The reality that I have not taken action yet, reflects the fact that I am not a fool and I won’t work with those jokers…
2. Let’s talk about the utilities – one the most difficult and volatile elements in the expense structure of any building. Here’s what one CCIM did (you’ll love this):
I received in e-mail a brochure for a building. It looked interesting; it was in the right location, the rents were in-line, and it indicated expandability via energy efficiency. I wasn’t sure what to make of that, so I requested a Pro forma. Turns out, the owner pays water and heat on this building, and the magnitude of the expense that was listed in the Pro forma was, by my estimates, at least 60% less than I would expect for a building of this size.
So, what did this guy do? He figured he can turn a lemon into lemonade. He called it “Value Add”, which is a buzz phrase signifying significant opportunities to increase value, and suggested that I could have the very distinct pleasure of replacing close to 100 widows by which improving energy efficiency and thus lowering the heating costs – this was his idea of value add.
I read that and nearly fell of the chair – are you kidding me…?
This wasn’t a fire-sale by the way; he wanted a market price for the building. What a way to put pale lipstick on this ugly pig; thanks – I think I’ll pass!
I expected much better from CCIM!
A Good Agent
I think I finally did find a good agent, though. We spoke on the phone for the first time on a Wednesday. About 10 minutes into the conversation, he wanted to schedule a 30-minute block of time to talk more. I offered to simply tell him my criteria – I know it so well, after all. But, he insisted we that we must speak again; he has questions above and beyond my criteria that he must ask and receive answers to, in order to determine if he can help me and how.
We scheduled a time for that Friday, and as I hung up the phone I thought to myself – this is good…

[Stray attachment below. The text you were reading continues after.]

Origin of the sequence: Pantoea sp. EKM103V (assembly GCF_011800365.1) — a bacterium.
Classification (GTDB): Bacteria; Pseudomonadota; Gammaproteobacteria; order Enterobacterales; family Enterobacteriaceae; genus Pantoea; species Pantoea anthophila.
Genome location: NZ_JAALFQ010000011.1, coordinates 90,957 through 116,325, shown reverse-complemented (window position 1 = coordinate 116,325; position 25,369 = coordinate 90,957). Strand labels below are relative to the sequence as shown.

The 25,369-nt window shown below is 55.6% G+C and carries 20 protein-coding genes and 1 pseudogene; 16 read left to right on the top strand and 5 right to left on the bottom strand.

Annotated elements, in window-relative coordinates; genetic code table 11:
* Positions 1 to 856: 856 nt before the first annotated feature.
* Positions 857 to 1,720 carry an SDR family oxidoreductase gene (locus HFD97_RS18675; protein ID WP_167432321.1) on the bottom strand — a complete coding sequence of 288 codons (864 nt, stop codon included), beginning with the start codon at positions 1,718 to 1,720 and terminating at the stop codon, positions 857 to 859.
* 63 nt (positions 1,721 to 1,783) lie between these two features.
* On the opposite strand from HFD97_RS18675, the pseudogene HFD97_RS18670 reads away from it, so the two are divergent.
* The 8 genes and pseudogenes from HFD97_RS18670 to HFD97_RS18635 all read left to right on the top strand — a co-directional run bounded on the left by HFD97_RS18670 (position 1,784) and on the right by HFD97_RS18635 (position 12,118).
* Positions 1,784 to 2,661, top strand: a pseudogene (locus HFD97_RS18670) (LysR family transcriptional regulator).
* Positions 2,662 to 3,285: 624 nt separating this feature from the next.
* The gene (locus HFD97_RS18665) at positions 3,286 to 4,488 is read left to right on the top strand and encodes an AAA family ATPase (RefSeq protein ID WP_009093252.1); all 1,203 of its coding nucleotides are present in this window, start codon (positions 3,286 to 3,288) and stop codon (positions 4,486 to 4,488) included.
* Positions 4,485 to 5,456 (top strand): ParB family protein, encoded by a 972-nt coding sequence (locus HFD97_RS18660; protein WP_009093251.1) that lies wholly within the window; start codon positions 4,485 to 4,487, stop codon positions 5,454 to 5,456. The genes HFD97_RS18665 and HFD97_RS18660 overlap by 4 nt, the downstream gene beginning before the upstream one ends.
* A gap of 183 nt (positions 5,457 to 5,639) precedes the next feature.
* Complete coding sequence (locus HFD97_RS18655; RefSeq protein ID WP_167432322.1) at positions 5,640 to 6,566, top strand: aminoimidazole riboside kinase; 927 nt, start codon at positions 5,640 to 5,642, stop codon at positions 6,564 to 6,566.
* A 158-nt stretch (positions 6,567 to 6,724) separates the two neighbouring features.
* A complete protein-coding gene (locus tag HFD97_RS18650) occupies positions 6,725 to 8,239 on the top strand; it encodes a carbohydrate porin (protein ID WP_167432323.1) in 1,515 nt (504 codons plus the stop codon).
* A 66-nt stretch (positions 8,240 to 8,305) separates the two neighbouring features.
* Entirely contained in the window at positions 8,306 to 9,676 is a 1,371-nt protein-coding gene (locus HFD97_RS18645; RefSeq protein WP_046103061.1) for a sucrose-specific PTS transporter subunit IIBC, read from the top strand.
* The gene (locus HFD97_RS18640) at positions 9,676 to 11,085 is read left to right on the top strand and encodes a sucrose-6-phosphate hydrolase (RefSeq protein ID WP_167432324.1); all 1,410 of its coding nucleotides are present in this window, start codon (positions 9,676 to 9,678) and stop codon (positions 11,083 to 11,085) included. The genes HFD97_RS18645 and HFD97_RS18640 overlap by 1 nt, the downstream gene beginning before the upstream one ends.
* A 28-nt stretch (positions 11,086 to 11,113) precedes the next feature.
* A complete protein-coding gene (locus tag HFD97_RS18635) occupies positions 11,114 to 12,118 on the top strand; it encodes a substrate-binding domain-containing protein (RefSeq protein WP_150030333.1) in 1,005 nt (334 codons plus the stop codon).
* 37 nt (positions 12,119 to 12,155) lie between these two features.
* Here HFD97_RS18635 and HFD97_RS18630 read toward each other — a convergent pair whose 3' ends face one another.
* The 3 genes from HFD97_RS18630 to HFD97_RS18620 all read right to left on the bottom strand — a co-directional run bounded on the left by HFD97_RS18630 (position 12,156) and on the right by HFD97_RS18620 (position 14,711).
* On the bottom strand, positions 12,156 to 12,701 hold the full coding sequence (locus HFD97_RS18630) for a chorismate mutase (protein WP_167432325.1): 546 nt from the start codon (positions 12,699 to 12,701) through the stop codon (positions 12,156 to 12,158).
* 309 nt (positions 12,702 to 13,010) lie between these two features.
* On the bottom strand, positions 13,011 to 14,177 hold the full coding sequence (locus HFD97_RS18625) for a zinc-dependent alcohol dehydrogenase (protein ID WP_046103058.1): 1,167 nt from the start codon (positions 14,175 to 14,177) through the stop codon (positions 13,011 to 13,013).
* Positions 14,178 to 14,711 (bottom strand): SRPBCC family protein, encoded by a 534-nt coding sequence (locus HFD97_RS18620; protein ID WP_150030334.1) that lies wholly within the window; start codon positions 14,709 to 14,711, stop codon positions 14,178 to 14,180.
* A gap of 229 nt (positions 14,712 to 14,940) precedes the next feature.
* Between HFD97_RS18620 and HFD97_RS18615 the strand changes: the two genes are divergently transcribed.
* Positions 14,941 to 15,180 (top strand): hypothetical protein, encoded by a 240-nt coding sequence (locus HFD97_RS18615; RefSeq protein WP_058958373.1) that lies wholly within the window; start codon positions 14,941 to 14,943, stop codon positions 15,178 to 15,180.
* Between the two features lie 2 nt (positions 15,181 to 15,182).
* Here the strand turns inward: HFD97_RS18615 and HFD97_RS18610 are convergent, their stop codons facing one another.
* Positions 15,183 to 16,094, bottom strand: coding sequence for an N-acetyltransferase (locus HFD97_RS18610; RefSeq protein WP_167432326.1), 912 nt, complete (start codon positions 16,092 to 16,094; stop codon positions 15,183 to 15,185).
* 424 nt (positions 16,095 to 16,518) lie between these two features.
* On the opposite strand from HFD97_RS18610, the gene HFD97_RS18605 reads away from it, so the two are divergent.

On Friday, 20 minutes ahead of the scheduled time I received a text from him. He apologizing and advised me that his preceding meeting will run a few minutes long. I thought to myself – I am starting to like this guy!
When he called, 7 minutes later than the scheduled time, we spent about 30 minutes on the phone – he asked a lot of questions and LISTENED; once again I thought to myself – right on!
Having heard what he needed to hear he told me that what I want does exist, but that in order to find it he will need go OFF MARKET. I thought to myself–
Score! Finally someone with a damn bit of sense…
Naturally, I will let him keep all of the commission even though I am licensed in the State. Though I am staying in Ohio for this first syndication, the markets that I am looking in are all several hours from where I live, and team members that are quick, honest, and knowledgeable are the key to my success.
I am not about nickel and dime this guy over commission split!
One Other Impression – The Market is Inflated
I am discovering that there are fools out there paying 7 CAP for multi-families and commercial buildings in the Mid-West; if that’s not inflated then I don’t know what is. I am not talking coastal markets here – the Mid-West. Who buys at 7 CAP in Ohio…
Personally, anything under 9.5 – 10 CAP will not work for me and my investors. I am looking for a 12% annualized Cash on Cash (more if I can get it), and 15% IRR, and those numbers just don’t work at anything under 9.5 CAP at the front door.
Until I find what I am looking for I am comfortable sitting on the side-lines for as long as it takes, and I’ve communicated this much to my investors – we are in agreement. A lot of ARMs will be adjusting and balloons coming up in the next couple of years, and I believe that there will be a dip in the market as the result. We can wait until then if we need to…
I am learning new things every day and there are many more items that can go on this list – keep your pants on… 🙂